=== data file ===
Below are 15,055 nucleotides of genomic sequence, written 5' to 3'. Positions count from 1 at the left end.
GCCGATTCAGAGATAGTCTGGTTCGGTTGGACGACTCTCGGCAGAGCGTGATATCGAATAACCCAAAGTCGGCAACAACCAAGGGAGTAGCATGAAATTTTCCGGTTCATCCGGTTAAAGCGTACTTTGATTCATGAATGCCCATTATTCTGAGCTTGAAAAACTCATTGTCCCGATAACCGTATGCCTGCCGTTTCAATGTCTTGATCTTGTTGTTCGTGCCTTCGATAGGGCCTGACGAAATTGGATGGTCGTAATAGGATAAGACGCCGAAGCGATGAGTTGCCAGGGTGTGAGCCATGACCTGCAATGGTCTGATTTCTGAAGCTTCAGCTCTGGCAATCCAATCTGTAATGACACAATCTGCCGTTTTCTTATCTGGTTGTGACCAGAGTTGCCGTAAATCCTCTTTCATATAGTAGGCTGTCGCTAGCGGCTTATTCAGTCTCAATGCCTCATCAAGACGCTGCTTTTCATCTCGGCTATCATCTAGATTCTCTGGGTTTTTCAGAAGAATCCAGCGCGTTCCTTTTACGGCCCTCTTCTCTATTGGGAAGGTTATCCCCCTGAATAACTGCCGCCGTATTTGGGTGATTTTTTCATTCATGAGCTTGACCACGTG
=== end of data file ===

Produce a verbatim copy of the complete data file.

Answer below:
Below are 15,055 nucleotides of genomic sequence, written 5' to 3'. Positions count from 1 at the left end.
GCCGATTCAGAGATAGTCTGGTTCGGTTGGACGACTCTCGGCAGAGCGTGATATCGAATAACCCAAAGTCGGCAACAACCAAGGGAGTAGCATGAAATTTTCCGGTTCATCCGGTTAAAGCGTACTTTGATTCATGAATGCCCATTATTCTGAGCTTGAAAAACTCATTGTCCCGATAACCGTATGCCTGCCGTTTCAATGTCTTGATCTTGTTGTTCGTGCCTTCGATAGGGCCTGACGAAATTGGATGGTCGTAATAGGATAAGACGCCGAAGCGATGAGTTGCCAGGGTGTGAGCCATGACCTGCAATGGTCTGATTTCTGAAGCTTCAGCTCTGGCAATCCAATCTGTAATGACACAATCTGCCGTTTTCTTATCTGGTTGTGACCAGAGTTGCCGTAAATCCTCTTTCATATAGTAGGCTGTCGCTAGCGGCTTATTCAGTCTCAATGCCTCATCAAGACGCTGCTTTTCATCTCGGCTATCATCTAGATTCTCTGGGTTTTTCAGAAGAATCCAGCGCGTTCCTTTTACGGCCCTCTTCTCTATTGGGAAGGTTATCCCCCTGAATAACTGCCGCCGTATTTGGGTGATTTTTTCATTCATGAGCTTGACCACGTG